In November of 1954, Brenner went to Great Britain and visited Francis Crick in Cambridge where, among other things, they discussed the possibility of working together in the future. However, he was obligated to return to South Africa where a staff appointment was waiting for him at the medical school. Brenner set up a laboratory in the Department of Physiology and he was awarded a grant to study phage co-factor genetics. During that period, he also worked on proving the impossibility of overlapping triplet codes. On 30 December, 1955, Francis Crick wrote, "Speedy progress. Himsworth has agreed that I may open informal negotiations with you for an appointment of limited tenure." Brenner accepted a three-year appointment at the Medical Research Council, which later became the MRC Laboratory of Molecular Biology, and in December of 1956 he and his family were on their way back to England.

In January of 1957, Brenner set about to build a laboratory dedicated to research in molecular genetics using bacteriophages and bacteria. Brenner, Crick, and their colleagues demonstrated, through mutations in E. coli, that the genetic code was made up of triplets of nucleotides (which Brenner named 'codons'). This research was followed by investigating the relationship of messenger RNA to DNA. Brenner and his colleagues determined that one of the mRNA sequences was a 'nonsense' codon that signaled the termination of protein synthesis.

Brenner is most noted for his investigation of genetic information and its development through his experiments with Caenorhabditis elegans. In October of 1963, he requested a culture of free-living nematodes, also known as C. elegans, from E. C. Dougherty at the University of California, Berkeley. He also asked for Dougherty's reprints on the organism and advice on how to propagate the males. Brenner began to work with the organisms that Dougherty sent, and wrote, "Thank you very much indeed for the culture of Caenorhabditis elegans. It arrived in good shape and I waited to write until I had done some work with it. I now have flourishing monoxenic cultures, and am about to try axenic cultures. It is an astounding organism." The nematode worm (C. elegans), with its simple structure and nervous system, was determined to be an ideal organism for study in developmental biology and neurobiology.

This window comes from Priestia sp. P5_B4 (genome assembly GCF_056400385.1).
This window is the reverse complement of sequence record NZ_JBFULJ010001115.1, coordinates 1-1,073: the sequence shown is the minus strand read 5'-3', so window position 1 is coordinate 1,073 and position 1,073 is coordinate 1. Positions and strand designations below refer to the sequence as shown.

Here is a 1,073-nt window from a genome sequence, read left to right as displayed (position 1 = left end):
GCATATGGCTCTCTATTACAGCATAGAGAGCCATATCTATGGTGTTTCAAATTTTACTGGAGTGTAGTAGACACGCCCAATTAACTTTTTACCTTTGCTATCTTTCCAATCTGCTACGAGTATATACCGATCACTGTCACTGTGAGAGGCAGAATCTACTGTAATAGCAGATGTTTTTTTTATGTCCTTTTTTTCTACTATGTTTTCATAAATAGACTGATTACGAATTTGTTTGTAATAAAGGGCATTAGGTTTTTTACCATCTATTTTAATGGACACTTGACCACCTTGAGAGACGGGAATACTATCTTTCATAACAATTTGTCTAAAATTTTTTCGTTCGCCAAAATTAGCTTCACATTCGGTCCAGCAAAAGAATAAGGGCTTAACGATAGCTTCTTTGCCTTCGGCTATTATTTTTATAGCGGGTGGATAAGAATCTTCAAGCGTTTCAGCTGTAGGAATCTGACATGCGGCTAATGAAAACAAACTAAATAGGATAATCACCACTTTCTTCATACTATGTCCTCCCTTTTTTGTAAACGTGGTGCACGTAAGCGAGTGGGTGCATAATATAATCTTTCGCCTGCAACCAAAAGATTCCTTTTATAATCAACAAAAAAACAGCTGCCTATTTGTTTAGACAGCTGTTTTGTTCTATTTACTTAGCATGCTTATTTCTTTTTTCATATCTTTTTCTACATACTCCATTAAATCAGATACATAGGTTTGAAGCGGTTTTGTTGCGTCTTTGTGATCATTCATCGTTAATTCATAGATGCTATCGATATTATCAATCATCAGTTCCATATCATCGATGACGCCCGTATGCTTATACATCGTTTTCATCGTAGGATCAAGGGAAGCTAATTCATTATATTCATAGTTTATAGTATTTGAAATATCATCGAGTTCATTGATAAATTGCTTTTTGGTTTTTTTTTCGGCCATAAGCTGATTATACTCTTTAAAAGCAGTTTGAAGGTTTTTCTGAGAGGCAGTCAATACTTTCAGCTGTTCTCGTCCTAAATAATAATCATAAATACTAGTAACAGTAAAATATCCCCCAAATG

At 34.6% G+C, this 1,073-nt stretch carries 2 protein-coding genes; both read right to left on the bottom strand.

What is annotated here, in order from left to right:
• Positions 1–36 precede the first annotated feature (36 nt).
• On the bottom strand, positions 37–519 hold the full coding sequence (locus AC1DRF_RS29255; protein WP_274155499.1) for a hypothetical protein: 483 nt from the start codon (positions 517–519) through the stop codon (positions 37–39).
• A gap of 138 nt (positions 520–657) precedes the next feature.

In 1977, Brenner was appointed the Director of the MRC Laboratory following the retirement of Max Perutz. Much of Brenner's tenure was spent with the typical administrative responsibilities so when the term of his appointment ended he left the MRC Laboratory to pursue research projects at a newly established research unit given to him by the MRC, as well as opportunities at other institutions. In addition, he began championing the establishment of genome projects, such as the C. elegans, which was the first organism to have its genome completely sequenced.

For his pioneering studies Brenner received many awards and honors during his career including the Albert Lasker Medical Research Award (1971), the Kyoto Prize (1990), and the Copley medal (1991), which is the oldest scientific award in the world. He received numerous honorary degrees from many colleges and universities, including the Universities of Oxford, Cambridge, Harvard, London, Glasgow, Chicago, and Witwatersrand, where his scientific career began. In 2002, the Nobel Prize in Physiology or Medicine was awarded jointly to Sydney Brenner, H. Robert Horvitz, and John E. Sulston, "for their discoveries concerning genetic regulation of organ development and programmed cell death."